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Nashville Scene Fight to the finish

Restoring a faded finish requires a proper start

By Marc Stengel

MARCH 22, 1999:  Reader Arthur Curkovic is to thank this week for asking some questions that have led to a few eye-opening answers. Via e-mail, he wrote to find out "What would be the best wax product to use on my car? What is the best method of applying it? Also, is it better if you use two or three coats of wax instead of one?"

This query prompted a look into the overall topic of restoring badly faded automotive finishes, chiefly those of used vehicles. The issue, of course, is more than aesthetic. The answers to Arthur's questions can make a material difference in what to ask for a car you're trying to sell or what to pay for one you want to buy--not to mention the pleasure you feel about beautifying the car you presently own.

For a guided tour through this topic, I put in a call to Pierre Perrot, who is nationally recognized for his ability to breathe new life into cars of former glory. Perrot's shop, Pierre'Z Service Center in Hawthorne, Calif., was the exclusive source for fully restored 1970 to 1972 Datsun Z-cars that Nissan briefly offered for "retro-sale" in '97 and '98 at 10 innovative "Z Stores" throughout the U.S. When asked about how to put the shine back into a badly sunburned paint job, Perrot was ready and waiting with a six-point checklist that anyone can follow. But first of all, he says, with an engaging trace of his native French accent, "You've got to be not in a hurry. You cannot do the whole car at once."

The key principle in restoring a car's appearance, Perrot emphasizes, is getting down to a fresh layer of paint before doing anything else. In other words, you've got cut through years of grime, oxidation, dead pigment, and accumulated wax in a literal fight to the finish.

  1. The first important step is to wash the car--obviously. "Now what I'm going to tell you is going to make you laugh," says Perrot, "but I use Ajax." Actually he admits that any of the several mildly abrasive bathroom cleaners will do, since they cut through the buildup that obscures the car's paint. You're just washing the car, remember, not grinding away. But you won't hurt the paint, he says; "you're just getting rid of that burned surface." In very rare cases where the finish is especially damaged, you may also want to use extremely fine #600 emery cloth to do some "color sanding" while cold water is running over the area. But unless you know exactly what you're doing, Perrot recommends leaving this task to a paint expert.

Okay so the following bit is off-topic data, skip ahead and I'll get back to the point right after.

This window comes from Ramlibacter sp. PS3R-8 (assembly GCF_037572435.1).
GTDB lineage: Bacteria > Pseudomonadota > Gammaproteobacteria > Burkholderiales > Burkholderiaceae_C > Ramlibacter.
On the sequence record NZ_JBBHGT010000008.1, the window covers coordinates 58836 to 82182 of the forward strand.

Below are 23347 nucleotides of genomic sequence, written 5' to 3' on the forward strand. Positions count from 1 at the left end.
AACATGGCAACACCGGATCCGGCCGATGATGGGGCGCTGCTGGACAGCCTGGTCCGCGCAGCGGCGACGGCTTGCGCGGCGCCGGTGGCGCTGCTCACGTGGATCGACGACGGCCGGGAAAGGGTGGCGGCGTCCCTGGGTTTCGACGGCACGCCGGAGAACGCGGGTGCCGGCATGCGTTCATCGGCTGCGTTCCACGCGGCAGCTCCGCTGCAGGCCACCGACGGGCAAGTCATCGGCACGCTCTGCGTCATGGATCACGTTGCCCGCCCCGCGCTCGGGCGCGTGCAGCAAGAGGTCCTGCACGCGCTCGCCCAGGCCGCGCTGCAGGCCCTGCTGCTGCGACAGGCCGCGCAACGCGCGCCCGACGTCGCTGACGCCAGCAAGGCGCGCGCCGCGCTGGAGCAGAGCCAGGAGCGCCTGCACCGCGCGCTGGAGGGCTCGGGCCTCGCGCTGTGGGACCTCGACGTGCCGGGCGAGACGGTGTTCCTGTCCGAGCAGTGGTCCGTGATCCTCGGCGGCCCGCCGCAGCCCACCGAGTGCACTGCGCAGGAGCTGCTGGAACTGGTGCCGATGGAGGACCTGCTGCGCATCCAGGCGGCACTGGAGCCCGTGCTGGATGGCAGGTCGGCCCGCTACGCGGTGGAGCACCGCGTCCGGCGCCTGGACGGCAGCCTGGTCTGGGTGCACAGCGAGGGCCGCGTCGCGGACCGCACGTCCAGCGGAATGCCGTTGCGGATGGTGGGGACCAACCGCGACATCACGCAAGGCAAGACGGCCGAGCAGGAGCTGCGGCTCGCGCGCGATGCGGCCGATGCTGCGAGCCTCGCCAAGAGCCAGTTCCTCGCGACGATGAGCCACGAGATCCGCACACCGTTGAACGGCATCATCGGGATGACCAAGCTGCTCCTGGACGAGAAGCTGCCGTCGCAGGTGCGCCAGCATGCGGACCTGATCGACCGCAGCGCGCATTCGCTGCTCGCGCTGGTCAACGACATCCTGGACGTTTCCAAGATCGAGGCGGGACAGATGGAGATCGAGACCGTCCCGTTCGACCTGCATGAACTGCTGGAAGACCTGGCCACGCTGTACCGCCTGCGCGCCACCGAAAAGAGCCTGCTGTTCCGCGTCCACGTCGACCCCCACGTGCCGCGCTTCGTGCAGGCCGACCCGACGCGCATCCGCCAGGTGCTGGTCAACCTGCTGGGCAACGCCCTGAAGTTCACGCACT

2. The second step is probably the most critical and time-consuming. From this point, you're beginning to build back the finish of the car, and that process starts with very, very fine rubbing compound. Perrot recommends the basic white pastes from DuPont or 3M (not the coarser red pastes that leave noticeable, deep swirls). But patience is actually the most vital active ingredient. Moreover, it's important to keep the car's surface as cool as possible to prevent compound residue from baking into the finish. "Do it piece by piece," Perrot says, "working with sections of only about 2 feet by 2 feet." When you achieve the finish that you want, wash it down and dry it before you move on to the next small section. "If you're doing it right, this is going to take you all the way from Saturday to Sunday."

  3. Now it's time to wash the car again--even though you've already washed each section one step at a time. "There's always going to be some remaining compound residue on the car," Perrot points out. His favorite cleaner? Simple liquid dish soap from the kitchen.

  4. If you're concerned about some faint swirl marks resulting from the application of rubbing compound, there are "swirl removing" pastes on the market that are easy to apply at this stage. "Then when you come to finishing the car," says Perrot, "use a good polish or hand glaze, but don't use anything that has wax in it." Surprised? Perrot dislikes the hazy film that wax leaves on a car. "It doesn't show the real color of the paint."

    There are several wax-free polishes and glazes on the market that meet Perrot's criteria, but his favorite without question is the Teflon and fluid-resin formulation called "Wet" Car Polish from Eagle One Industries. Despite the extra work, Perrot recommends hand polishing with a very soft cheesecloth unless you're especially experienced with a machine buffer. "Most people who have never machine-buffed a car before do a lousy job," he says, "because they let it go too long in one area and burn the paint."

  5. Another surprise Perrot has up his sleeve is his choice of dressing for tires, rubber trim, interior surfaces, and vinyl or leather upholstery: "Baby oil is far superior," he says. "It leaves a very nice feel and penetrates the material; if you use too much, you can always wipe it off with a wet rag."

  6. Perrot recommends saving all the chrome and aluminum surfaces for last. A number of preparations are available, including Simichrome, Flitz, and Mothers. But Perrot's personal favorite is the polish called X-Treem by Hulcher Enterprises.

For anyone accustomed to browsing the car-care shelves at the auto parts store, Perrot's recommendations probably break a few stereotypes and shatter a few misperceptions. But in the current climate of mumbo jumbo that complicates the whole issue of caring for your car's cosmetics, his refinishing formula incorporates one very special and often overlooked ingredient: common sense. That's not to say all of the proprietary, top-secret, one-of-a-kind cleaners, polishes, and accessories on the market are without merit. But when you can keep it simple in your "fight to the finish" without sacrificing superior results--well, that's more than half the battle, isn't it?

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